Hi and welcome to this week’s blog post which looks at how having a child with Aspergers can affect your family situation.
Before the article a quick reminder to grab a copy of my latest ebook “How To Help Your Child with Aspergers during the Christmas Holiday Season” for free over the next 6 days.
Go to the following web page now for the details …
Here’s this week’s article –
I have a son with Aspergers and am in denial about my family situation but I want to start to take some control back where should I start?
The feelings you are experiencing are completely normal. A diagnosis of Asperger’s Syndrome brings with it a mourning process. Every parent faced with a life-changing situation will need time (some more than others will) to sort out the emotions.
Denial is natural. Even if the diagnosis has been a long time coming, you still feel like someone ripped the rug from beneath your feet. Your first reaction, not my child, is not just common but expected. Be aware that there are several steps in the mourning process. Anger and depression are other steps of mourning that can come at any time.
The fact that you sense the need to take control shows that you are moving through the process. You are reaching acceptance. Your child needs you and you want to offer him the very best support possible. Here are some ideas you can use to regain control of your home life.
* Finding support is crucial. Autism support groups are a great place to connect with other parents. You do not have to go through this trial alone. Gathering with others living with Asperger’s can give you the strength you need to find acceptance.
* Arm yourself with information on Asperger’s Syndrome. Read books, consult specialists, and contact research organizations. Knowledge equals power. When you know what to expect, your situation becomes smaller than you are, allowing you to conquer what once seemed too big.
* Work together as a family to change your circumstances. Do the things you have been avoiding because of the diagnosis. Get out of the house together, enjoy each other, and don’t worry about what other people think or say.
* Consider going to a counselor. Sometimes we need a neutral, caring professional to talk with about our situation. Couples counseling can also help. Having a special needs child can be tough on a marriage. Group therapy for the family can get everyone on the same page, united and ready to move forward.
* Now you can get down to the business of treatment. Children with Asperger’s usually do very well with a little assistance. Discuss treatment options with your child’s physician, psychologist, and school special education team.
You will find that taking action, even if you have to start out with baby steps, will help you get out of that hole called denial and have you moving along toward a brighter future.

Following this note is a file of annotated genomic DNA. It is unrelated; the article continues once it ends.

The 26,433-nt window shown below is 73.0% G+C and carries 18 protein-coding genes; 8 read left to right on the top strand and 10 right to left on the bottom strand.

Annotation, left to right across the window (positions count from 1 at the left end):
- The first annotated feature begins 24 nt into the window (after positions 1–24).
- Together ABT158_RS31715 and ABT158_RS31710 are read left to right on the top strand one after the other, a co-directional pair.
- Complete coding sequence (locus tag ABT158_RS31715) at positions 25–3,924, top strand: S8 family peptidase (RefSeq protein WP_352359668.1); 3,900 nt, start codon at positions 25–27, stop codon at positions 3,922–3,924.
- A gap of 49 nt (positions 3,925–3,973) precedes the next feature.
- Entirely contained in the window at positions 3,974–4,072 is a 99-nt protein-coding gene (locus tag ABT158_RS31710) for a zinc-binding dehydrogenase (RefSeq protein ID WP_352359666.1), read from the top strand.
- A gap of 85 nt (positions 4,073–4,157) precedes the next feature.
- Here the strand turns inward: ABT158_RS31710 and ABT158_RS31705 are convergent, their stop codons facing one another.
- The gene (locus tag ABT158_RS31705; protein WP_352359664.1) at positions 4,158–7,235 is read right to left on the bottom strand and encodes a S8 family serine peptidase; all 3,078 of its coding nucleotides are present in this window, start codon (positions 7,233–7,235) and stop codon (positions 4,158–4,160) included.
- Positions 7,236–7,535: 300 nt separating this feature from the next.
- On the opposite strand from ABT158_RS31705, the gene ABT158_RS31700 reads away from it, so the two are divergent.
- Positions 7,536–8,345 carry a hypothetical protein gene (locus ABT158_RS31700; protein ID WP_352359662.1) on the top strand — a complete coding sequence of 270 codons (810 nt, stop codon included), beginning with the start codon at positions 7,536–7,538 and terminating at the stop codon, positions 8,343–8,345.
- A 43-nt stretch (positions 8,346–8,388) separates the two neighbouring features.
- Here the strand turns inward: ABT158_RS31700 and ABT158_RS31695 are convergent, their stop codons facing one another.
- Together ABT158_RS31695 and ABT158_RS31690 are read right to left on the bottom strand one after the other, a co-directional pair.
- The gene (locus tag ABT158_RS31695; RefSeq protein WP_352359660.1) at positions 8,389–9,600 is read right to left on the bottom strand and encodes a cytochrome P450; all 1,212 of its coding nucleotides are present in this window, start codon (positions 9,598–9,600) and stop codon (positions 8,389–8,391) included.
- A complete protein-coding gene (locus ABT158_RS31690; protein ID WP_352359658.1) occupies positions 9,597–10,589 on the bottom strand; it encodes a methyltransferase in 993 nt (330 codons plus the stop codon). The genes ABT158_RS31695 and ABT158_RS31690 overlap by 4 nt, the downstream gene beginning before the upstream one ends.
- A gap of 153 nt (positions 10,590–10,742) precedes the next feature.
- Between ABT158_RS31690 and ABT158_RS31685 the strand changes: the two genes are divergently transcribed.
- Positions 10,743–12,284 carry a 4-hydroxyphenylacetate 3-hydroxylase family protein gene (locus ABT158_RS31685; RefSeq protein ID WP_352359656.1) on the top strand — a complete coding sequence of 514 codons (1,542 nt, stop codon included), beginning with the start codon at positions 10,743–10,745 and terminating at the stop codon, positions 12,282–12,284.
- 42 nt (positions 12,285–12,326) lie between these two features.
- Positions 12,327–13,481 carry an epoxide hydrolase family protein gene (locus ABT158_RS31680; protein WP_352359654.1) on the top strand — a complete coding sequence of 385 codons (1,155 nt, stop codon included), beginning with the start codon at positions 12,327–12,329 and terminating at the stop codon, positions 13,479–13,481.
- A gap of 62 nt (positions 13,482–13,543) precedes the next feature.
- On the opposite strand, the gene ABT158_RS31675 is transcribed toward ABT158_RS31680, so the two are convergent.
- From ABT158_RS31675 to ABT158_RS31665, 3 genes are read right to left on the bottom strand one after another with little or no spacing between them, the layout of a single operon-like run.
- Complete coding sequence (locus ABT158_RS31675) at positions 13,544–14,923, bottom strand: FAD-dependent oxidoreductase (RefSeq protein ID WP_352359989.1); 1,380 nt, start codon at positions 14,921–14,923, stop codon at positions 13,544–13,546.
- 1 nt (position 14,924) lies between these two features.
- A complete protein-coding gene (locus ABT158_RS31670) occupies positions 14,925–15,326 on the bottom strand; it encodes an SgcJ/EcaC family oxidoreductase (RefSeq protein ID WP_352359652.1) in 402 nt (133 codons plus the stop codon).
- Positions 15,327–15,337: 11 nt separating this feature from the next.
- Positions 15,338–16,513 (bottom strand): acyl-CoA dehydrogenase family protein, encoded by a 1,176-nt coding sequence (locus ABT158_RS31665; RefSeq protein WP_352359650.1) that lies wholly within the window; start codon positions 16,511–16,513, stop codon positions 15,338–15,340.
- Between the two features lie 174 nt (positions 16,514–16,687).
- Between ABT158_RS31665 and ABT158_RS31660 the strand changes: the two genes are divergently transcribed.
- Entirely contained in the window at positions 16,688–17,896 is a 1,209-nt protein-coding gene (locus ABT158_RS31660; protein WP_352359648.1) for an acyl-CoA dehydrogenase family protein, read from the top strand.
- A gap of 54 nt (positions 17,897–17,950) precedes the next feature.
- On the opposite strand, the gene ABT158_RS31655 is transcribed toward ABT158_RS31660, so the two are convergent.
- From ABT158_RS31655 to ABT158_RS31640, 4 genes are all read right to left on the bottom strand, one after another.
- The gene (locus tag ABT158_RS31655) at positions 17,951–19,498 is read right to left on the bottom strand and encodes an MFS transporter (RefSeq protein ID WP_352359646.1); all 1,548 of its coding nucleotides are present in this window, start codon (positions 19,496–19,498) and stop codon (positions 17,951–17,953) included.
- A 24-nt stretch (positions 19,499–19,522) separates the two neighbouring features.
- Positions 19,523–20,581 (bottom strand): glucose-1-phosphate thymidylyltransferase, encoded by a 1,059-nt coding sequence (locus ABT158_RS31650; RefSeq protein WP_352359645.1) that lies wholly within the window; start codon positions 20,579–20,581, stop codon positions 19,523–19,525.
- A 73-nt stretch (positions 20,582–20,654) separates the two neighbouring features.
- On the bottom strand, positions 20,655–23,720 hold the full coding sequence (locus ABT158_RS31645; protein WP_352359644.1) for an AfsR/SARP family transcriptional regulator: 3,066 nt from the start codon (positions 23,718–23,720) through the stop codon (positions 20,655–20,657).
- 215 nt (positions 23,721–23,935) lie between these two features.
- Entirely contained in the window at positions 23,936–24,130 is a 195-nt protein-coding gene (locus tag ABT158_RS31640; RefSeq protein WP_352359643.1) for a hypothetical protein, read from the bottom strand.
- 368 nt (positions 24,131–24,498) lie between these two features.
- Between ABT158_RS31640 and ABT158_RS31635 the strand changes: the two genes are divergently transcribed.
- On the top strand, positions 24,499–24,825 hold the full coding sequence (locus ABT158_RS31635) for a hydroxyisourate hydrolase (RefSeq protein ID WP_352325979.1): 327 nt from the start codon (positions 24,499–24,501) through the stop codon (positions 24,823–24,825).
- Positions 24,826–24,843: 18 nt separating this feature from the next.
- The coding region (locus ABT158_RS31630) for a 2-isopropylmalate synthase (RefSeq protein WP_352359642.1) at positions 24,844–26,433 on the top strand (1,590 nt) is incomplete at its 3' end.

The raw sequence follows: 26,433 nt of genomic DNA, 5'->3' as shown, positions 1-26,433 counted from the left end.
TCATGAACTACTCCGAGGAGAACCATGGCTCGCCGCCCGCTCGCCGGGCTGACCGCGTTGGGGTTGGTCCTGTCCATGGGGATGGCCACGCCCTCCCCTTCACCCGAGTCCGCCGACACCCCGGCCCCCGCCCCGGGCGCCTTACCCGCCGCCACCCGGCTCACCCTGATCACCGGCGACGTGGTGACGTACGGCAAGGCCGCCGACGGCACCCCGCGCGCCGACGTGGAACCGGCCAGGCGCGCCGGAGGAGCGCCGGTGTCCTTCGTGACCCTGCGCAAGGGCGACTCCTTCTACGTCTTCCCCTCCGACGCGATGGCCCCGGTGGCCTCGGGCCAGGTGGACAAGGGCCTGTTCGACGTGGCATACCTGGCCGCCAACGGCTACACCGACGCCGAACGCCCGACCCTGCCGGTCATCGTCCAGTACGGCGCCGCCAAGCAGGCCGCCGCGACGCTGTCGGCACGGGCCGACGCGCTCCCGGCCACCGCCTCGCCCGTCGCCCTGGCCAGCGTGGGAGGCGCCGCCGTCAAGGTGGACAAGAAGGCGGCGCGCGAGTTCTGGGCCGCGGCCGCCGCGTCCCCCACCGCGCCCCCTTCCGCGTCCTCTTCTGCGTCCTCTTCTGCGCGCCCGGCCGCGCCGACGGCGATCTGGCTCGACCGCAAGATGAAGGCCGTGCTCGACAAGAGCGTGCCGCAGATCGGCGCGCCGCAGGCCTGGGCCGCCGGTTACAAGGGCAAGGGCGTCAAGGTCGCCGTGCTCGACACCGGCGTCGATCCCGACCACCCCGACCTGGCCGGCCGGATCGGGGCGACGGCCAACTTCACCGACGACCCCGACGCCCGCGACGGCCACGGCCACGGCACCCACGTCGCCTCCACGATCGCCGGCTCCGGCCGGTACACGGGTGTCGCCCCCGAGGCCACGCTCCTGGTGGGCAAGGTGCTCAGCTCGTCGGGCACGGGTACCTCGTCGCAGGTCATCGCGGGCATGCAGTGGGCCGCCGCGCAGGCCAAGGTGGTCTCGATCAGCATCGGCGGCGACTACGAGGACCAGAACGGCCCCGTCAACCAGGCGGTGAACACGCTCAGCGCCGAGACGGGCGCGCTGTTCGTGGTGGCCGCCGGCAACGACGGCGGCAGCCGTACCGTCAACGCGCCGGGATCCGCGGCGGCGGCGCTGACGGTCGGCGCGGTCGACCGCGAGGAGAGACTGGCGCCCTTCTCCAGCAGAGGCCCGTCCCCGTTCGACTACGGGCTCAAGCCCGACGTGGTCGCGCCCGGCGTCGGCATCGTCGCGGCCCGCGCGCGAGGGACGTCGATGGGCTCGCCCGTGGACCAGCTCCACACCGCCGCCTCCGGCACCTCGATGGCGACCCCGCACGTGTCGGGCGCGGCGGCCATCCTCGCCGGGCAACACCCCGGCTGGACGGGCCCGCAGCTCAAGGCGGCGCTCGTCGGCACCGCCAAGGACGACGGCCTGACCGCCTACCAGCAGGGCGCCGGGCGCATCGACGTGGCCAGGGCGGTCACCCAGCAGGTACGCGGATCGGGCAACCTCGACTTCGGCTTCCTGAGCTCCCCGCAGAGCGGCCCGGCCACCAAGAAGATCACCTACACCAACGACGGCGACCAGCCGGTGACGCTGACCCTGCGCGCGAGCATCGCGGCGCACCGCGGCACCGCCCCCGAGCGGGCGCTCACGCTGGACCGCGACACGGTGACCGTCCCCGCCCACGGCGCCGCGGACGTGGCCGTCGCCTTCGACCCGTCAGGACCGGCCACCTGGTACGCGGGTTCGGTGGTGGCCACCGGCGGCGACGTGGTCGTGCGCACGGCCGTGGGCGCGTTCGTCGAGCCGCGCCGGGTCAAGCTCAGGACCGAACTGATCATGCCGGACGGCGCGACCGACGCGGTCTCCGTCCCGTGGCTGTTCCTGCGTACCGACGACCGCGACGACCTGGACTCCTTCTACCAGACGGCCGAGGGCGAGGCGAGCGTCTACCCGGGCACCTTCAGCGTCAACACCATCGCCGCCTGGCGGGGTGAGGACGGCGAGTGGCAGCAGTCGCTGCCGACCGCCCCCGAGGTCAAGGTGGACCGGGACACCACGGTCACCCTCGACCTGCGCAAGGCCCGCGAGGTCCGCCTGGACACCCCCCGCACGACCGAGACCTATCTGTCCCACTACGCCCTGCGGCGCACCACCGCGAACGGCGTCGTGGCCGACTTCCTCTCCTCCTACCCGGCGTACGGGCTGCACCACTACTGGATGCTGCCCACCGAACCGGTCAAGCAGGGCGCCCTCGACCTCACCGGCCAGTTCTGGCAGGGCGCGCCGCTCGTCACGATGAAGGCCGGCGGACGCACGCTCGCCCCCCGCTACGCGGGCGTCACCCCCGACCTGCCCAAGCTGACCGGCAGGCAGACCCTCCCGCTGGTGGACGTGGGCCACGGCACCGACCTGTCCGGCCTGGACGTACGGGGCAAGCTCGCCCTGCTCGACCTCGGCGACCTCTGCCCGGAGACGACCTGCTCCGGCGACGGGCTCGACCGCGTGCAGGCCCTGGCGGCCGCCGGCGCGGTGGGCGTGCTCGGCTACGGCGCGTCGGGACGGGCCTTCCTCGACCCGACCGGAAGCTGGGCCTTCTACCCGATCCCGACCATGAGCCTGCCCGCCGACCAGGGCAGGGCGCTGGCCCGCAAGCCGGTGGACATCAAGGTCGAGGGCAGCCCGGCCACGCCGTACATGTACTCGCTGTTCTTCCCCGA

Have a great week,
PS – Don’t forget to check out the current 6 day special offer deal for my latest ebook “How To Help Your Child with Aspergers during the Christmas Holiday Season” at –
Articles posted this week at The Parenting Aspergers Community
How do I explain Aspergers to my 10-year-old son?
Many families struggle with how to talk about their child’s diagnosis. They are concerned not only with how to talk to the child about having Asperger’s Syndrome, but also concerned with telling other family members, the child’s teachers at school, friends and neighbors. It can be a complicated situation and one you should talk through with your family … To read the full article go to: –
We have been advised to try a Gluten Free Casein Free Diet for our son with Aspergers. I wish there was a list of brands/foods that could be used. I am having a very difficult time trying to figure out what he can/cannot eat.
The Gluten Free Casein Free Diet (GFCG) is a wheat and dairy free diet that is often recommended for children with Asperger’s as a way to try to control some behaviors thought to be related to his diet. Controlling a child’s diet can be one of the first recommendations for trying to bring about a positive change in behavior … To read this article go to: –
Aspergers and Father Christmas by Matthew Readman
I would like to wish everyone a Merry Christmas. This article is based on my favorite memory of Christmas. This took place about two years ago. My family and I were watching The Polar Express. We had our stockings in front of the fireplace with a roaring fire going. My mother asked us can you still hear the bells. (In the movie only if you believe in Santa can you hear the reindeer bells ring? As you get older most people cannot hear bells any more). She brought out a bell off the Christmas tree and shook it. Can you hear this she said? My brother and I yelled out “of course, can’t you?” My mother and father said no …
To read the full article go to: –